A few years ago Tara texted me a picture of a game and said, “What do you think for Princess?” Now Princess hates games. She’ll tolerate an occasional game, but it’s not really on her “to-do list.” I’d been eyeing the Tea Dragon Society game for awhile thinking the same think Tara did, this could be a game Princess likes, so how did Tea Dragon Society fit in with our gameschooling?
(There are affiliate links in here)
General Idea of Tea Dragon Society game
You are spending the year with your pet dragon, named for types of tea, trying to create the best memories with your new pet. Through the course of the game, you buy cards with different activities.
Why I like Tea Dragon Society
While the Tea Dragon Society game is competitive, it doesn’t feel that way. This is key to keep Princess playing.
Now that may be because of the illustrations, and the general activities.
Feeding your pet dragon with such cute little pictures doesn’t feel competitive. It feels like fun. You aren’t too worried about optimizing your play, as I tend to be when playing Dominion, another deck-building game.
The entire game can be played in about 30 minutes.
Gameplay for Tea Dragon Society
The game starts with picking a dragon. Each dragon has a specific activity they are better at: eating, entertaining, sleeping, and a fourth that I’m blanking on. Each dragon starts with their own deck of cards. They are pretty much all the same, except each dragon has one specialty card with a fun quirk.
Are you ready for your turn? It’s super simple:
- Draw a card, read what it says. If it says to do something when you draw the card, then do it.
- Many cards you play in front of you to keep them available for later use.
- Buy a card with the value of the cards you have in your hand from the tea leaves. You can choose to buy a card from the market that will usually allow you to do more things, OR you can buy a card from the Memory area which moves the game forward and helps you get the points to win the game.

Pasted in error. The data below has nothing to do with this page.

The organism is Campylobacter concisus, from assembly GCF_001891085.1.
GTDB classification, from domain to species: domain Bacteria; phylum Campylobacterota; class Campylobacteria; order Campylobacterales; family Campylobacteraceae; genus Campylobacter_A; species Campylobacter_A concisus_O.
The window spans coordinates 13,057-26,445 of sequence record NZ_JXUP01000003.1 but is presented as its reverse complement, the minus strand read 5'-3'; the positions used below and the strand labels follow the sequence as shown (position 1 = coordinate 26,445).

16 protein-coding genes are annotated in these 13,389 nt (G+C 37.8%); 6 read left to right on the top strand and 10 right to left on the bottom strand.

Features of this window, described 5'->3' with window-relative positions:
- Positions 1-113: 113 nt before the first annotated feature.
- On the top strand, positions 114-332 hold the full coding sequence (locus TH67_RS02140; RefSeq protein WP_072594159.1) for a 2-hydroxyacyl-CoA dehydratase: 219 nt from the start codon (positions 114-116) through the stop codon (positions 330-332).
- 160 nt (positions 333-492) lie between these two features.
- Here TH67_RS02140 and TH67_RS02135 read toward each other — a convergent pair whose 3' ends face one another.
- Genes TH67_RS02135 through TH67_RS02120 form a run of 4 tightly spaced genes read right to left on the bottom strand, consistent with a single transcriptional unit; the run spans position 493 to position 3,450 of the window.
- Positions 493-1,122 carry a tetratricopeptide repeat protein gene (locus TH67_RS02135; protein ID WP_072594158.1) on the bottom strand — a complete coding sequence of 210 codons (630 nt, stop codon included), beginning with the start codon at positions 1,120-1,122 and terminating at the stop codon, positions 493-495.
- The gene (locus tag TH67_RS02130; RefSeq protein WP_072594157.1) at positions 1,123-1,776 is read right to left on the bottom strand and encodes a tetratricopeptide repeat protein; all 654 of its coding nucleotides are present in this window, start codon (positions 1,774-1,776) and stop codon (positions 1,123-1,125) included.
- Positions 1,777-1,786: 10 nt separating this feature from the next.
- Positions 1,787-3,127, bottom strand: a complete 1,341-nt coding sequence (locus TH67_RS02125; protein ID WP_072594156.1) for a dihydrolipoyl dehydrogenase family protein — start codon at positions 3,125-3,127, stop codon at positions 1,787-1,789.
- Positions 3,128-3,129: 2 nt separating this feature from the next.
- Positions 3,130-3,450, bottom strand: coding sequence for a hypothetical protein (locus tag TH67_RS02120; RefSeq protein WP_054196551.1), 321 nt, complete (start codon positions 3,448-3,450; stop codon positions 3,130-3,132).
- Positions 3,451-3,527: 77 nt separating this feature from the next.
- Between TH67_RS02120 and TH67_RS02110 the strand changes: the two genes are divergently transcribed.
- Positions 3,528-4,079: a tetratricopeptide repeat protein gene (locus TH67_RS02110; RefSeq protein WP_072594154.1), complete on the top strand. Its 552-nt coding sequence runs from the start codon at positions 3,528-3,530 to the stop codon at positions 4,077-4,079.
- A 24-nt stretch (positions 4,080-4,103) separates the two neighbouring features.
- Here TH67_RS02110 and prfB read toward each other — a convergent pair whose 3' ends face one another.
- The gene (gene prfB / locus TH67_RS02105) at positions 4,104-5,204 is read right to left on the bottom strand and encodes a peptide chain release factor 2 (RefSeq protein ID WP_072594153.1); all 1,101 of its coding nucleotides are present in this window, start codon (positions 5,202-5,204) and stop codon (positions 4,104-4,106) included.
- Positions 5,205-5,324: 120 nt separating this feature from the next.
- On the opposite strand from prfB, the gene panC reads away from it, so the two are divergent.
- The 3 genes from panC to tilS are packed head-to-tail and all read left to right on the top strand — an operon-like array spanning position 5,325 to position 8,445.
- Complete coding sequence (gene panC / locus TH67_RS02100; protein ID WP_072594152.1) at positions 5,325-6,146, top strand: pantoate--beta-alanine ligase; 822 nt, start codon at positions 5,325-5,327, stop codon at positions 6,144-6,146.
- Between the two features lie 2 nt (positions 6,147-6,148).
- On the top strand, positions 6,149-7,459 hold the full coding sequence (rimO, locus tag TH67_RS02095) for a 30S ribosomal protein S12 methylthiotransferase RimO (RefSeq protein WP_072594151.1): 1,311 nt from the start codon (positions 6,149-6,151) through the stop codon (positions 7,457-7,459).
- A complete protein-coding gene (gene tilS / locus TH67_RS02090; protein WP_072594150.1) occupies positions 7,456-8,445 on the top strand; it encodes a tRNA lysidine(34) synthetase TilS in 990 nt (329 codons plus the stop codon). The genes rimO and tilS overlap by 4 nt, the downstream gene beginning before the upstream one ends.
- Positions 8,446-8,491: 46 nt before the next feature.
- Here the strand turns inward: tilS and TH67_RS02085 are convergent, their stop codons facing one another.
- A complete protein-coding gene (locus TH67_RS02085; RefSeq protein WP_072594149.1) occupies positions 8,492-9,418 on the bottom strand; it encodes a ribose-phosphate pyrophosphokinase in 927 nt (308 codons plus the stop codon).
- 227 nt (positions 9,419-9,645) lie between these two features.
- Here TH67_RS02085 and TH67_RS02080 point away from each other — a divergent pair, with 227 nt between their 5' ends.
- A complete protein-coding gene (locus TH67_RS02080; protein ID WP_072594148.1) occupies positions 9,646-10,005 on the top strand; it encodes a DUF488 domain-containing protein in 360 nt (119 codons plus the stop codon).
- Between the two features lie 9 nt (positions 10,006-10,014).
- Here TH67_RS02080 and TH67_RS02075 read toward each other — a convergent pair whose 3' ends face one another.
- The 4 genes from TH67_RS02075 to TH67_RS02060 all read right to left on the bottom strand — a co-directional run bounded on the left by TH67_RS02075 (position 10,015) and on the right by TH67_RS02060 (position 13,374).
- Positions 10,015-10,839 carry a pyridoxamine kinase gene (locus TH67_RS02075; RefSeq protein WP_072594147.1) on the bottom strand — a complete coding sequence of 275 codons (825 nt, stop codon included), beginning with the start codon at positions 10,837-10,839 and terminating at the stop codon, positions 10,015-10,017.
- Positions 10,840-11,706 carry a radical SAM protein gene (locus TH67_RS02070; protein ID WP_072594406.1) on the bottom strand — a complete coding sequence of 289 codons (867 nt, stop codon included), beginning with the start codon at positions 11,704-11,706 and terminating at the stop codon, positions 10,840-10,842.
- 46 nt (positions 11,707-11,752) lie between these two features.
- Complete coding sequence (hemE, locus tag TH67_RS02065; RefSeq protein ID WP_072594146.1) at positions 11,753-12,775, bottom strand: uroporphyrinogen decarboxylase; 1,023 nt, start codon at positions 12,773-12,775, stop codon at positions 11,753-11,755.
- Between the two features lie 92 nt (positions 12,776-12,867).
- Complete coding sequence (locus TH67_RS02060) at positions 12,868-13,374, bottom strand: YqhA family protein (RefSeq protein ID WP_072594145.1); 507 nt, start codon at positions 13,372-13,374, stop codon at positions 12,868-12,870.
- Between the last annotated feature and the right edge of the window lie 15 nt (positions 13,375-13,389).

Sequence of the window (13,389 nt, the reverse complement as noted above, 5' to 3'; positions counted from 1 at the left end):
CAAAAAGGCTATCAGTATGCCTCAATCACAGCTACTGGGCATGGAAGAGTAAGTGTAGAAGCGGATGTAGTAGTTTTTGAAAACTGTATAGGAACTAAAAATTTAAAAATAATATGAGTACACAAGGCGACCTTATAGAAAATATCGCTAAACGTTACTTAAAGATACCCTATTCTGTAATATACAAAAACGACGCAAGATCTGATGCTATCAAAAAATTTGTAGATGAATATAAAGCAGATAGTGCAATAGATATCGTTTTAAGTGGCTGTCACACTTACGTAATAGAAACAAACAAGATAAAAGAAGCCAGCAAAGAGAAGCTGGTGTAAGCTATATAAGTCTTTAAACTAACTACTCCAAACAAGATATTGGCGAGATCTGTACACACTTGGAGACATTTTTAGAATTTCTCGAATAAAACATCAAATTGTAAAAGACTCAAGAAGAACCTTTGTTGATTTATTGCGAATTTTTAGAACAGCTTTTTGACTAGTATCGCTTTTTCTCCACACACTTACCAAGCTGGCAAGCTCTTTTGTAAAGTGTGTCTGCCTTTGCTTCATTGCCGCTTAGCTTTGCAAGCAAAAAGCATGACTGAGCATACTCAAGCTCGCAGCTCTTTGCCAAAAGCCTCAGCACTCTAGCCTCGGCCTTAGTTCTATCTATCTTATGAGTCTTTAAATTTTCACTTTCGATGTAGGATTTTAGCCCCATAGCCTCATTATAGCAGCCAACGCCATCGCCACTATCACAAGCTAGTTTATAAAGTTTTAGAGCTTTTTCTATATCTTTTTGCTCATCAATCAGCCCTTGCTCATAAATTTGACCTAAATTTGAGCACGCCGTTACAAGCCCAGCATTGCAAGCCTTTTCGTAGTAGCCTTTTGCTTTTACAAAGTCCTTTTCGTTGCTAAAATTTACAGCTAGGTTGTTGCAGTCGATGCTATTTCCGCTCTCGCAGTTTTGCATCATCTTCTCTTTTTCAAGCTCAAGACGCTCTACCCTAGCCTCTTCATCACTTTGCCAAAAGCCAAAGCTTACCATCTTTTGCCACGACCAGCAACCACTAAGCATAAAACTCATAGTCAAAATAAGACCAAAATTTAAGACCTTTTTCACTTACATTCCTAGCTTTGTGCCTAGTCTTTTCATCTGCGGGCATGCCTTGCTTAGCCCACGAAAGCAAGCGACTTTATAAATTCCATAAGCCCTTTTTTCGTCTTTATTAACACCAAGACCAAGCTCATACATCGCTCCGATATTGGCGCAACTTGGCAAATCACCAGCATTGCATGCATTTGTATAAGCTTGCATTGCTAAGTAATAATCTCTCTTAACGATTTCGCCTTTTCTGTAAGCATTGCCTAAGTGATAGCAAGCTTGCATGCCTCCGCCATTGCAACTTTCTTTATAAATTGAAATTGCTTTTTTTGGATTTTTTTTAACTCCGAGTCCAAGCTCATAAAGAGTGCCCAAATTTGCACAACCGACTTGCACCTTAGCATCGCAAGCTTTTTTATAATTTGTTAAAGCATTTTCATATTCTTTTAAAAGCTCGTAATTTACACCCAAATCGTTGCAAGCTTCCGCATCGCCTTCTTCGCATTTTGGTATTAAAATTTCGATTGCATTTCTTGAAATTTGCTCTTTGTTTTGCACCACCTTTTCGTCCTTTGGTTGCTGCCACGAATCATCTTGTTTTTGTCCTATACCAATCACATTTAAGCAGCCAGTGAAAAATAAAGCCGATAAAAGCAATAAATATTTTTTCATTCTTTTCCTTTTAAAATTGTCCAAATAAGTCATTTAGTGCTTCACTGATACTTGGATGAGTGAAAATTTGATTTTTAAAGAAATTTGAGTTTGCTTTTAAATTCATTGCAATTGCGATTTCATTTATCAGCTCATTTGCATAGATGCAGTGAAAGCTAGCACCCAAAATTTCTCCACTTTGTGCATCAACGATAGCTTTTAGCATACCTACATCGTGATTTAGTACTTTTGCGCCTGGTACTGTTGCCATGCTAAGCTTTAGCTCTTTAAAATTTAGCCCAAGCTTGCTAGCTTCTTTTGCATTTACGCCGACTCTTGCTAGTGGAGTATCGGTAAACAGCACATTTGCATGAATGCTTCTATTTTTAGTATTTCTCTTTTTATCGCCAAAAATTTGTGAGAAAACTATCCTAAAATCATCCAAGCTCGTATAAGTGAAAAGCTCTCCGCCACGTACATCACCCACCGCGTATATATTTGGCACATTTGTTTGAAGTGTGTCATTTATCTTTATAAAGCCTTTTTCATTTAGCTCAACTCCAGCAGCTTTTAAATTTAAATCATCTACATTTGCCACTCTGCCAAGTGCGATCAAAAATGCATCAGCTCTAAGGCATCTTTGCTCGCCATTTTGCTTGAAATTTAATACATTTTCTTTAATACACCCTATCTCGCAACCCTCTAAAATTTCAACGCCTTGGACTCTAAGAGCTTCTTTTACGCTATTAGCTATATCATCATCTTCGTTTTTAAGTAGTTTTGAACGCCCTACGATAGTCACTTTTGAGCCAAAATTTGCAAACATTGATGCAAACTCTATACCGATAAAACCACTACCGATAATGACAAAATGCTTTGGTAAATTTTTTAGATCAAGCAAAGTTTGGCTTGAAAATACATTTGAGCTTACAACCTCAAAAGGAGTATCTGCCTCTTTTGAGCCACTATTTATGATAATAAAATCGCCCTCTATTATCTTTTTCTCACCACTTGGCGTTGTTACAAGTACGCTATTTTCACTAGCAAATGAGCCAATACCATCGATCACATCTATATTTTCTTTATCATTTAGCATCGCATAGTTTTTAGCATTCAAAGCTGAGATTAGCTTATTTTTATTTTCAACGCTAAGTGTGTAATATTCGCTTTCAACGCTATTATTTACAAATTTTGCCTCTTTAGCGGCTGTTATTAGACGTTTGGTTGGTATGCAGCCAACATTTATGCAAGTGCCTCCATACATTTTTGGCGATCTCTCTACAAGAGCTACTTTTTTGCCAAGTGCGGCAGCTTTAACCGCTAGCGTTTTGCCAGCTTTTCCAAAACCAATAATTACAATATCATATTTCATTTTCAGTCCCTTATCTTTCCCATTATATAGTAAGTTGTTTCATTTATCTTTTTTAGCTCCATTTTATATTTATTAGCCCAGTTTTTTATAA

- If there is only one card left in the memory area, the season changes and you put out new memories. If it’s the last season, the game ends.
That’s it. Super simple.
But that’s not it.
Why I like Tea Dragon Society part 2
I was about to talk all about how awesome Tea Dragon Society was for learning skills, when I realized I’d already had a section called this, so here is part 2.
Most families I know who have this game use it as a gateway game, they get their kids hooked on one aspect and then use it to bring them into more complex games.
This game teaches skills used in other games.
You buy cards to make your hand better. Just offhand you buy cards in Dominion, Clank, and Battle for Hogwarts. There are a few other games I probably own that are deckbuilding games, but that’s what came to my mind.
You make decisions for how you want to win. Each dragon has strengths they play better with. What cards you buy, change how you get points, and that can make for a fun way to build your deck.
If you have a dragon who likes to sleep you might choose to buy a pillow or blanket because it gives you extra points.
Oh, I especially like that it doesn’t have player on player dynamics, so you can’t mess up another player with your cards. This is probably why Princess likes it.
If your kids like The Tea Dragon Society consider this too
While I first learned about The Tea Dragon Society as a game, it started as a graphic novel. Since it’s fairly popular it has expanded even further.
- The Tea Dragon Society graphic novel– there are a few sequels, start off with this to see if your child likes it, I wasn’t sure if Princess would like it so we never got the graphic novel
- Tea Dragon Society Jasmine plush-sadly I can only find the Jasmine plush because I think some of the other dragons are cuter
- Autumn Harvest Game– an expansion that can be played as a stand-alone or mixed in with the original game